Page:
Wednesday, August 5, 2009

Reader's Garden Questions Answered

The summer night is like a perfection of thought. ~Wallace Stevens

I hope your week is going well. We finally got some good rain here, which we needed. Our lawn is actually crunchy when we walk on it! Today I have some great reader's questions with answers.

When the plumes die off astilbe, do you leave them on the plant till spring, or trim the dead plumes off when they are thru flowering? Then in the spring, do you cut the whole plant to the ground? ~Ginny

After the first bloom you can cut just the flowers off and this will encourage them to bloom again. Many people recommend leaving the blooms to go to seed for the birds in the winter. I think you could do this with the second blooms, and cut the first bloom. They make a neat looking winter landscape plant too with the seed heads left on. Any dead foliage can be cut in the spring.

I planted my first butterfly bush this spring. It was growing beautifully, now in the last few weeks it is turning yellow in stem of the leaf.I have giving it plant food 2 time this season, it is in full sun, mulch is around the plant, and the plant looks ready to bloom, but I think leaves will be dead before that. Any advice would be appreciated. ~Hummingbirdcole.

It could be spider mites, and if so, try spraying the leaves, especially the underside, with a soap spray. Catherine, the Herb Lady, had shared her spray method and I put it here:

Also, make sure it's getting water, but not TOO much-- you don't want it wet all the time, but don't let it get bone dry either. I wouldn't feed it any more this season, just try the spray.

I noticed "pod" things on the flower stock of my bearded iris after it was done blooming. Can these be used to propagate the plant? If so, how? ~Betty

Yes, those are seed pods, and they can be used to grow more iris. When they are starting to turn brown on top, and if you pinch them with your fingers they crack instead of give, then you can harvest them. You don't want to do it too soon, or they won't be ripe enough, but if you wait til the pods split they will be gone into the soil and the wind. The seeds are tiny, and you can do a few different things with them. Either plant them in the soil, pots, or if you want a lot of them, use flats. Use good potting soil and plant about 3/4 inch deep in all cases. Outside they need to planted before winter in the fall. They will germinate the next spring. If you want to try them in pots in the spring then transfer them, that's okay too. Store the seeds in paper envelopes. I didn't notice seeing how long it takes for new plants to grow, but I think as with daylilies, it could be a couple of years.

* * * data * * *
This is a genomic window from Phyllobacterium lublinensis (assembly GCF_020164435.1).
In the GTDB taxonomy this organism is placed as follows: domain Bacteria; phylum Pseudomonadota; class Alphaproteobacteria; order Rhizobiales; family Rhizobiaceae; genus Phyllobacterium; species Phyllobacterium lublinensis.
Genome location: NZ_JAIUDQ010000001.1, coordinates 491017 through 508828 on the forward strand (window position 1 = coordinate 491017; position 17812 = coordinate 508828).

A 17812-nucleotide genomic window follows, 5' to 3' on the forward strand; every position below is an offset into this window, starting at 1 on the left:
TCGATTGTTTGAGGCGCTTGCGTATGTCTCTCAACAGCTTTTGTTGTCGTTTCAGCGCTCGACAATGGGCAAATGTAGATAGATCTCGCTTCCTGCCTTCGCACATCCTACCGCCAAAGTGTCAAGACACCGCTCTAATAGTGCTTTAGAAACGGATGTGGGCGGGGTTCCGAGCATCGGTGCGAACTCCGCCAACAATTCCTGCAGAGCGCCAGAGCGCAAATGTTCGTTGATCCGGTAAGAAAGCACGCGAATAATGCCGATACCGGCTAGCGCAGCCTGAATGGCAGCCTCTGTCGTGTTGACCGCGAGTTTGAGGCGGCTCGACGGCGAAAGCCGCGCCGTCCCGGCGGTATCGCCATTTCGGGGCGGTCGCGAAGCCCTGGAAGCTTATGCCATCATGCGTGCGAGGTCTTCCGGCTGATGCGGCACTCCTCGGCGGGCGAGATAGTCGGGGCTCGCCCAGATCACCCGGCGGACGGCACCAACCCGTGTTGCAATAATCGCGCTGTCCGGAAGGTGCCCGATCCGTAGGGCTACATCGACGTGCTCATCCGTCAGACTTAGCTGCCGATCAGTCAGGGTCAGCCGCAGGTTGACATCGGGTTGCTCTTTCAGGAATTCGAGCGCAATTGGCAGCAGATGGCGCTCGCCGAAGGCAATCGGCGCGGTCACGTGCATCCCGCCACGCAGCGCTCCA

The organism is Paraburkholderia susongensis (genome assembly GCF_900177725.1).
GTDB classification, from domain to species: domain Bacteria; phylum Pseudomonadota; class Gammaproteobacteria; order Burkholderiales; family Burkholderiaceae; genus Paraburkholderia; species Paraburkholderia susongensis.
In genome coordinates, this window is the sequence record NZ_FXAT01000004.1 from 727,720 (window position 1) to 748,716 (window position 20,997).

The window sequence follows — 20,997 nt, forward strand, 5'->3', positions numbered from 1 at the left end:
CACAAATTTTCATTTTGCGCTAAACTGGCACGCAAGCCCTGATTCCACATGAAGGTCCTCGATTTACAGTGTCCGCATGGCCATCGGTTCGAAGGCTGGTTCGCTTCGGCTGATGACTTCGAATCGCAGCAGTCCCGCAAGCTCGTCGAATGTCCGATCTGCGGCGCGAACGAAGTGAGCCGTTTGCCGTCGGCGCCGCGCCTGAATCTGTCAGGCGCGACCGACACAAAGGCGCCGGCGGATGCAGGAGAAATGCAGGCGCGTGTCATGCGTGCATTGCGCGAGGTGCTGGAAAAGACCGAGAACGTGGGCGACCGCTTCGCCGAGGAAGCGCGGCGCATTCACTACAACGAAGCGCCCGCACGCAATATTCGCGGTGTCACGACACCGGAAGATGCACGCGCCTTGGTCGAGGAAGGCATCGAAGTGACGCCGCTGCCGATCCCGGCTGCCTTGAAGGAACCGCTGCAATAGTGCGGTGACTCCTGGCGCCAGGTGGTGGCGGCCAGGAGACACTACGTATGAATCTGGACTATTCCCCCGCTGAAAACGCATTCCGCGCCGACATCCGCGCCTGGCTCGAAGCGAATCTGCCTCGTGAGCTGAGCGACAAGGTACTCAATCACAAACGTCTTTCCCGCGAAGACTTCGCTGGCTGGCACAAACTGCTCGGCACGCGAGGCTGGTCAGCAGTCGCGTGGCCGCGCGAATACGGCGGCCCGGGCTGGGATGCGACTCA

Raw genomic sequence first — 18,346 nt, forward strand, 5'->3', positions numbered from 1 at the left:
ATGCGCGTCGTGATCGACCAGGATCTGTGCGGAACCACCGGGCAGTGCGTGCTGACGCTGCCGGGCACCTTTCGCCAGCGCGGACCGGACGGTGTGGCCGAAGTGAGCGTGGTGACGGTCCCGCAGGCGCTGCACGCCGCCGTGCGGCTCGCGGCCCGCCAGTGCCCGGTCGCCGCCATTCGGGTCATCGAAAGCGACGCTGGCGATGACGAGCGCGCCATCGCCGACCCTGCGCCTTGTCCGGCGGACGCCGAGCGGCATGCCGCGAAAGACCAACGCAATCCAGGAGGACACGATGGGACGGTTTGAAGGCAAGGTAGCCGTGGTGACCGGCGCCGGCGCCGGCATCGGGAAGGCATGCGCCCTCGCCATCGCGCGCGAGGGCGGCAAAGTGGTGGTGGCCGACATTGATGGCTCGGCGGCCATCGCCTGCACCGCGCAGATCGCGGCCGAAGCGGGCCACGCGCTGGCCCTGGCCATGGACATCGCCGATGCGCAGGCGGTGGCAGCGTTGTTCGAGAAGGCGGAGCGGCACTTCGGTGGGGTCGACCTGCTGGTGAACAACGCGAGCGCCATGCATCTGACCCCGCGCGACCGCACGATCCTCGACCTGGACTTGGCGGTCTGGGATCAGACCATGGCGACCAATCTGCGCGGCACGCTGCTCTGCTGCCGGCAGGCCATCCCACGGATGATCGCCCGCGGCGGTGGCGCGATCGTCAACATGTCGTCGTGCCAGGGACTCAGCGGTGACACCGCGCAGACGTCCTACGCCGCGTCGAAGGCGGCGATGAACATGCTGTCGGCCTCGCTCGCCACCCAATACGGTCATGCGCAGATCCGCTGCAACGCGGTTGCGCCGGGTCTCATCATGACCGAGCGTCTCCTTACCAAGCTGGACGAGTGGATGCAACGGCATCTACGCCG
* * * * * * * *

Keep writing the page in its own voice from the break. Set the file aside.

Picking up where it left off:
Speaking of daylilies, you can do the same thing with the pods on your plants too. Many people refrigerate these for 3 or 4 weeks then plant the seeds a 1/4 inch deep in pots or flats. If you chill them the germination time could be as soon as a week, or 3-4 weeks without chilling. You can plant them directly in the garden too. The seedlings can be transplanted into the garden when they are about 6 inches tall. Harden them off first by giving them a few hours of sun a day, then increasing the time as the days go by.

Depending on what variety of lily or iris you started with, the seeds may end being a completely different color. But, it's a fun experiment and one to get the kids involved in!

Learn to make your own pesto!


  1. great page! I think I'm going to like it here and learn a lot. Since I'm new to blogging, please come by my page and say "hi" ~Kat

  2. Funny how you need rain. We've had little less since April. Looking a lot better since the start of August tho.



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